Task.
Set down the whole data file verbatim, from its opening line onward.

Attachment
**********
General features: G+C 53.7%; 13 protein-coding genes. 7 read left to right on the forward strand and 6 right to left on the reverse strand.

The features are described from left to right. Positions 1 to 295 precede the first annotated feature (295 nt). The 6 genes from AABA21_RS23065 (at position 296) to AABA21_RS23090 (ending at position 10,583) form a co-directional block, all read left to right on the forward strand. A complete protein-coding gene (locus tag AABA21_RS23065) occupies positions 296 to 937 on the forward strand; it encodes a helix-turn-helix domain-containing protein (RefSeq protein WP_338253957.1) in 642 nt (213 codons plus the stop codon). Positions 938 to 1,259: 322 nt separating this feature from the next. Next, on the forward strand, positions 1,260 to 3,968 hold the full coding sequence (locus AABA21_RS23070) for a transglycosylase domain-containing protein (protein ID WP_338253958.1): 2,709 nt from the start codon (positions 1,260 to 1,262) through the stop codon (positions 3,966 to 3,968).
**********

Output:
General features: G+C 53.7%; 13 protein-coding genes. 7 read left to right on the forward strand and 6 right to left on the reverse strand.

The features are described from left to right. Positions 1 to 295 precede the first annotated feature (295 nt). The 6 genes from AABA21_RS23065 (at position 296) to AABA21_RS23090 (ending at position 10,583) form a co-directional block, all read left to right on the forward strand. A complete protein-coding gene (locus tag AABA21_RS23065) occupies positions 296 to 937 on the forward strand; it encodes a helix-turn-helix domain-containing protein (RefSeq protein WP_338253957.1) in 642 nt (213 codons plus the stop codon). Positions 938 to 1,259: 322 nt separating this feature from the next. Next, on the forward strand, positions 1,260 to 3,968 hold the full coding sequence (locus AABA21_RS23070) for a transglycosylase domain-containing protein (protein ID WP_338253958.1): 2,709 nt from the start codon (positions 1,260 to 1,262) through the stop codon (positions 3,966 to 3,968).